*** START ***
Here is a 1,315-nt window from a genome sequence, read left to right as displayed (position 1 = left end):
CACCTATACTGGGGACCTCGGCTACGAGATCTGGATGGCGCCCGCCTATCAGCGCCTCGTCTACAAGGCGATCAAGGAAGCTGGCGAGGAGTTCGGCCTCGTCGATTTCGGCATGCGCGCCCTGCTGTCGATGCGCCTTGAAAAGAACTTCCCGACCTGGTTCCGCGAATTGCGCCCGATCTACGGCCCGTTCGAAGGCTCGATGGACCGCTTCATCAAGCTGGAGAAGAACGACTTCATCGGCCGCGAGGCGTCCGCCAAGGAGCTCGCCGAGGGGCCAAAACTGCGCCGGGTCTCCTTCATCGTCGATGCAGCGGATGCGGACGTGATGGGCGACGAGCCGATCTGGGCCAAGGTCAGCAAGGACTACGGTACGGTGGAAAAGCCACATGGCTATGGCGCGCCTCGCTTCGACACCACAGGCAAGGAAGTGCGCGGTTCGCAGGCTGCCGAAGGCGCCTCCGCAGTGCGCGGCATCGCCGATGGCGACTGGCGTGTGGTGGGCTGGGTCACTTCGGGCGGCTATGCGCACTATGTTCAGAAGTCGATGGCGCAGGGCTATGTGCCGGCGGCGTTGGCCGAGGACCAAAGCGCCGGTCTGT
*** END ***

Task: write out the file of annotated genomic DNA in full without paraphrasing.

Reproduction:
Here is a 1,315-nt window from a genome sequence, read left to right as displayed (position 1 = left end):
CACCTATACTGGGGACCTCGGCTACGAGATCTGGATGGCGCCCGCCTATCAGCGCCTCGTCTACAAGGCGATCAAGGAAGCTGGCGAGGAGTTCGGCCTCGTCGATTTCGGCATGCGCGCCCTGCTGTCGATGCGCCTTGAAAAGAACTTCCCGACCTGGTTCCGCGAATTGCGCCCGATCTACGGCCCGTTCGAAGGCTCGATGGACCGCTTCATCAAGCTGGAGAAGAACGACTTCATCGGCCGCGAGGCGTCCGCCAAGGAGCTCGCCGAGGGGCCAAAACTGCGCCGGGTCTCCTTCATCGTCGATGCAGCGGATGCGGACGTGATGGGCGACGAGCCGATCTGGGCCAAGGTCAGCAAGGACTACGGTACGGTGGAAAAGCCACATGGCTATGGCGCGCCTCGCTTCGACACCACAGGCAAGGAAGTGCGCGGTTCGCAGGCTGCCGAAGGCGCCTCCGCAGTGCGCGGCATCGCCGATGGCGACTGGCGTGTGGTGGGCTGGGTCACTTCGGGCGGCTATGCGCACTATGTTCAGAAGTCGATGGCGCAGGGCTATGTGCCGGCGGCGTTGGCCGAGGACCAAAGCGCCGGTCTGT